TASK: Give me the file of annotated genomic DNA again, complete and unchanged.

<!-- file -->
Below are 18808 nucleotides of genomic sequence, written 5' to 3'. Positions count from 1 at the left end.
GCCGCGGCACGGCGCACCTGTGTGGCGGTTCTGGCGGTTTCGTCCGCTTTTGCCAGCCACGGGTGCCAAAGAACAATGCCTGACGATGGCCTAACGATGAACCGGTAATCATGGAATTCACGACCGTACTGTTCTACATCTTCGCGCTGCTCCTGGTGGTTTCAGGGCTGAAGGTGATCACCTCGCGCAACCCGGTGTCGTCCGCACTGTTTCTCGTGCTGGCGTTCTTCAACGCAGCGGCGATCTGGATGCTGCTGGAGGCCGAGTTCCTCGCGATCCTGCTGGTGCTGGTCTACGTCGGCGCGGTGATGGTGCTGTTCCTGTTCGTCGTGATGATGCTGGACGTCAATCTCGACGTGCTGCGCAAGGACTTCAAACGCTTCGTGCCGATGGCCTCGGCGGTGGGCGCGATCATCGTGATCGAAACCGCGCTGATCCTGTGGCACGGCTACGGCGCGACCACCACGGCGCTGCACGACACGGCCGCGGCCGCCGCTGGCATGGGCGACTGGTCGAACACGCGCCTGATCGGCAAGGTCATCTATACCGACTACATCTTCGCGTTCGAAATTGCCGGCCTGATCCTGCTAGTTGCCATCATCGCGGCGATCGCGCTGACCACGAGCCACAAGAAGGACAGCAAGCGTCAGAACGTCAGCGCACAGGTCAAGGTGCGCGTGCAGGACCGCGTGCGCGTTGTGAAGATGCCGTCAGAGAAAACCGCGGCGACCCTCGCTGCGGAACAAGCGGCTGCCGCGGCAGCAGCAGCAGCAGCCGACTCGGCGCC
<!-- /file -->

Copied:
Below are 18808 nucleotides of genomic sequence, written 5' to 3'. Positions count from 1 at the left end.
GCCGCGGCACGGCGCACCTGTGTGGCGGTTCTGGCGGTTTCGTCCGCTTTTGCCAGCCACGGGTGCCAAAGAACAATGCCTGACGATGGCCTAACGATGAACCGGTAATCATGGAATTCACGACCGTACTGTTCTACATCTTCGCGCTGCTCCTGGTGGTTTCAGGGCTGAAGGTGATCACCTCGCGCAACCCGGTGTCGTCCGCACTGTTTCTCGTGCTGGCGTTCTTCAACGCAGCGGCGATCTGGATGCTGCTGGAGGCCGAGTTCCTCGCGATCCTGCTGGTGCTGGTCTACGTCGGCGCGGTGATGGTGCTGTTCCTGTTCGTCGTGATGATGCTGGACGTCAATCTCGACGTGCTGCGCAAGGACTTCAAACGCTTCGTGCCGATGGCCTCGGCGGTGGGCGCGATCATCGTGATCGAAACCGCGCTGATCCTGTGGCACGGCTACGGCGCGACCACCACGGCGCTGCACGACACGGCCGCGGCCGCCGCTGGCATGGGCGACTGGTCGAACACGCGCCTGATCGGCAAGGTCATCTATACCGACTACATCTTCGCGTTCGAAATTGCCGGCCTGATCCTGCTAGTTGCCATCATCGCGGCGATCGCGCTGACCACGAGCCACAAGAAGGACAGCAAGCGTCAGAACGTCAGCGCACAGGTCAAGGTGCGCGTGCAGGACCGCGTGCGCGTTGTGAAGATGCCGTCAGAGAAAACCGCGGCGACCCTCGCTGCGGAACAAGCGGCTGCCGCGGCAGCAGCAGCAGCAGCCGACTCGGCGCC